Fraud Analytics Using Descriptive, Predictive, and Social Network Techniques is an authoritative guidebook for setting up a comprehensive fraud detection analytics solution. Early detection is a key factor in mitigating fraud damage, but it involves more specialized techniques than detecting fraud at the more advanced stages. This invaluable guide details both the theory and technical aspects of these techniques, and provides expert insight into streamlining implementation. Coverage includes data gathering, preprocessing, model building, and post-implementation, with comprehensive guidance on various learning techniques and the data types utilized by each. These techniques are effective for fraud detection across industry boundaries, including applications in insurance fraud, credit card fraud, anti-money laundering, healthcare fraud, telecommunications fraud, click fraud, tax evasion, and more, giving you a highly practical framework for fraud prevention.
The E-learning course starts by refreshing the basic concepts of the analytics process model: data preprocessing, analytics and post processing. We then discuss decision trees and ensemble methods (bagging, boosting, random forests), neural networks, support vector machines (SVMs), Bayesian networks, survival analysis, social networks, monitoring and backtesting analytical models. Throughout the course, we extensively refer to our industry and research experience. The E-learning course consists of more than 20 hours of movies, each 5 minutes on average. Quizzes are included to facilitate the understanding of the material.
The Fourth Industrial Revolution is upon us, even with the Third is still in progress. Big Data, Machine Learning and Artificial Intelligence are three of the driving forces behind it. While the term'Industrial Revolution' has always applied mainly to manufacturing, it now also involves service industries such as banking and insurance, who are investing heavily in Big Data to help them model credit risk, fraud, marketing success and other key data. Meanwhile manufacturing, retail, telco, pharma and many other sectors constantly need people skilled in building, analysing, monitoring and maintaining data models to gain strategic intelligence that helps them inform and adapt their key business processes. A leader in the world of Data Analytics is the SAS Institute, whose flagship product is SAS (Statistical Analysis System).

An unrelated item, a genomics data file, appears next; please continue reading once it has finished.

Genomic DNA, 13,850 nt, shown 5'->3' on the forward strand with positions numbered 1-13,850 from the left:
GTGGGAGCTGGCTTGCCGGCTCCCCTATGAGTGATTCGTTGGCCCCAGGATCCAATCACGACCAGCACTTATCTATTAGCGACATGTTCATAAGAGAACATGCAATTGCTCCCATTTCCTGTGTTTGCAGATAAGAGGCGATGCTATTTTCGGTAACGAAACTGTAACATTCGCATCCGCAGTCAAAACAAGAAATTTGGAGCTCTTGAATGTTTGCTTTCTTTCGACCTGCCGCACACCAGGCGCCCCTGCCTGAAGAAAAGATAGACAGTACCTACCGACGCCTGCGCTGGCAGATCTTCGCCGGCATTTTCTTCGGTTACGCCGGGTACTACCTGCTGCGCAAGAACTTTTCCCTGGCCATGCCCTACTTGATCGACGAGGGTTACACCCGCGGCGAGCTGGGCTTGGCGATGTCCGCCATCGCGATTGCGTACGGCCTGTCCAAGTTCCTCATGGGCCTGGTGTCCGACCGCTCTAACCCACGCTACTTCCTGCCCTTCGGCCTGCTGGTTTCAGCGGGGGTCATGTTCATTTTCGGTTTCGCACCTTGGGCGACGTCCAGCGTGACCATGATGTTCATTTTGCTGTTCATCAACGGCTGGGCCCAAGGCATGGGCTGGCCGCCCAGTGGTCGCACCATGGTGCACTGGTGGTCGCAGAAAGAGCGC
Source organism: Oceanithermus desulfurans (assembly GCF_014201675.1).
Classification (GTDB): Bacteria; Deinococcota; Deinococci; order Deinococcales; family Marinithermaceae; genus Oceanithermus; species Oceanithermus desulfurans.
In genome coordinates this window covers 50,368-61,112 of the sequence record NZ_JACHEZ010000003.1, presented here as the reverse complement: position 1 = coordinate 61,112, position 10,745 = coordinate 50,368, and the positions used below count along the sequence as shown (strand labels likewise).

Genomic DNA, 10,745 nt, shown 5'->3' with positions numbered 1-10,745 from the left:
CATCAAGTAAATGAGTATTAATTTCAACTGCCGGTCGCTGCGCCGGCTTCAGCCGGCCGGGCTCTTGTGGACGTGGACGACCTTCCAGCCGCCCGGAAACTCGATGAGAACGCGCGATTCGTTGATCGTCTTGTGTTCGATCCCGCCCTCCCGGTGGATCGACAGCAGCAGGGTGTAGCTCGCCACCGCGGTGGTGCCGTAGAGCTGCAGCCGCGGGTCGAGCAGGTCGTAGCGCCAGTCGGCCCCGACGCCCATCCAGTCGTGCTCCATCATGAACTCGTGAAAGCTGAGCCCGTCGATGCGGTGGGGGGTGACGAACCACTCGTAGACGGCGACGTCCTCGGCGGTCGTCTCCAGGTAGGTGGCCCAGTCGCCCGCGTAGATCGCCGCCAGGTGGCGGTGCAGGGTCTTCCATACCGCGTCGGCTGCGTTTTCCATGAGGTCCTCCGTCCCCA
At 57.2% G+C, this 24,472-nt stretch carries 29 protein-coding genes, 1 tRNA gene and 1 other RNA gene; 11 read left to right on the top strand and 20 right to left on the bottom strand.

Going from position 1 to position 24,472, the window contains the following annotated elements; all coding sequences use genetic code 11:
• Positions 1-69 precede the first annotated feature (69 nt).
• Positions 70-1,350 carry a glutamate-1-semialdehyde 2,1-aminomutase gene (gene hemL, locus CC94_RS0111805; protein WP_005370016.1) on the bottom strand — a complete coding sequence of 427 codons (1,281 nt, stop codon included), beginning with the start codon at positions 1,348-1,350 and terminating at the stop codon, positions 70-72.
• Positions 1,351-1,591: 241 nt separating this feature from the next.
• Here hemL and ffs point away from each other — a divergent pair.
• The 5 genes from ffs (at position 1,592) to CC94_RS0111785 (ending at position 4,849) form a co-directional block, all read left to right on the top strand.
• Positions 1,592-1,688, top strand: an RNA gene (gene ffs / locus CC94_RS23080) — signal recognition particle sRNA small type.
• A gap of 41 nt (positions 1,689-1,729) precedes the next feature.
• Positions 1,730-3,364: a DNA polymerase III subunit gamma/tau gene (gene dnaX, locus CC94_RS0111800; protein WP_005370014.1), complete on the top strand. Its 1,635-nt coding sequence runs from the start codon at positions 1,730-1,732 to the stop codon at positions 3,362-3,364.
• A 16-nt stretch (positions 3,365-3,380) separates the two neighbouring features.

Cyber fraud costs organizations billions of dollars each year, and its financial impact continues to climb as criminals are getting smarter and their attacks more complex. While the increasing need for rapid and complex fraud risk detection is common in many sectors, it is perhaps most acute among financial institutions and online merchants. Competition is fierce in these highly digitized markets, and margins are razor-thin. Customers are extremely demanding, and constantly seek better, more user-friendly payment options and channels. Cross-channel fraud detection has been an area of focus for both business and security leaders for nearly a decade.
Even though these numbers are rough estimates rather than exact measurements, they are based on evidence and do indicate the importance and impact of the phenomenon, and therefore as well the need for organizations and governments to actively fight and prevent fraud with all means they have at their disposal. These numbers indicate that it is likely worthwhile to invest in fraud detection and prevention systems, since a significant financial return on investment can be made. However, estimating the return on investment in analytical approaches to fighting fraud is not self-evident, requiring an assessment of the total cost of ownership of analytical models as well as the full impact of fraud on the organization and the total utility of fraud detection and investigation. The Total Cost of Ownership (TCO) of a fraud analytical model refers to the cost of owning and operating the analytical model over its expected lifetime, from inception to retirement. It should consider both quantitative and qualitative costs and is a key input to make strategic decisions about how to optimally invest in fraud analytics.